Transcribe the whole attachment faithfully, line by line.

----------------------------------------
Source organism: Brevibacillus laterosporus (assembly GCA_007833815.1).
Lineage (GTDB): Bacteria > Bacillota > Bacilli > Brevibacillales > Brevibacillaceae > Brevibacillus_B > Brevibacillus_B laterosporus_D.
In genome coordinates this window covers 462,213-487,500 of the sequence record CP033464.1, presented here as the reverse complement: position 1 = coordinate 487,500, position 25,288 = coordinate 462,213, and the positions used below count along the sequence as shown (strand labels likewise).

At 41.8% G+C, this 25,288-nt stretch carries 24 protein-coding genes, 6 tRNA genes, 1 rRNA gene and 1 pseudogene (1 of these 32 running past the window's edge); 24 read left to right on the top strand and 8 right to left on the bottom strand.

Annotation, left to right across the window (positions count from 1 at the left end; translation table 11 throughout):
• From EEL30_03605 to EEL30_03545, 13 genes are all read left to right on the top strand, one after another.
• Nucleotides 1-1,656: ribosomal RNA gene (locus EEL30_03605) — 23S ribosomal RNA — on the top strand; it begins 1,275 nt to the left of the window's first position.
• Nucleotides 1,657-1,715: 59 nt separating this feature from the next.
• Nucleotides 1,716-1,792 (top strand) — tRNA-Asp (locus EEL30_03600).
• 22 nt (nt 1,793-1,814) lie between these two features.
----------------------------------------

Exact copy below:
Source organism: Brevibacillus laterosporus (assembly GCA_007833815.1).
Lineage (GTDB): Bacteria > Bacillota > Bacilli > Brevibacillales > Brevibacillaceae > Brevibacillus_B > Brevibacillus_B laterosporus_D.
In genome coordinates this window covers 462,213-487,500 of the sequence record CP033464.1, presented here as the reverse complement: position 1 = coordinate 487,500, position 25,288 = coordinate 462,213, and the positions used below count along the sequence as shown (strand labels likewise).

At 41.8% G+C, this 25,288-nt stretch carries 24 protein-coding genes, 6 tRNA genes, 1 rRNA gene and 1 pseudogene (1 of these 32 running past the window's edge); 24 read left to right on the top strand and 8 right to left on the bottom strand.

Annotation, left to right across the window (positions count from 1 at the left end; translation table 11 throughout):
• From EEL30_03605 to EEL30_03545, 13 genes are all read left to right on the top strand, one after another.
• Nucleotides 1-1,656: ribosomal RNA gene (locus EEL30_03605) — 23S ribosomal RNA — on the top strand; it begins 1,275 nt to the left of the window's first position.
• Nucleotides 1,657-1,715: 59 nt separating this feature from the next.
• Nucleotides 1,716-1,792 (top strand) — tRNA-Asp (locus EEL30_03600).
• 22 nt (nt 1,793-1,814) lie between these two features.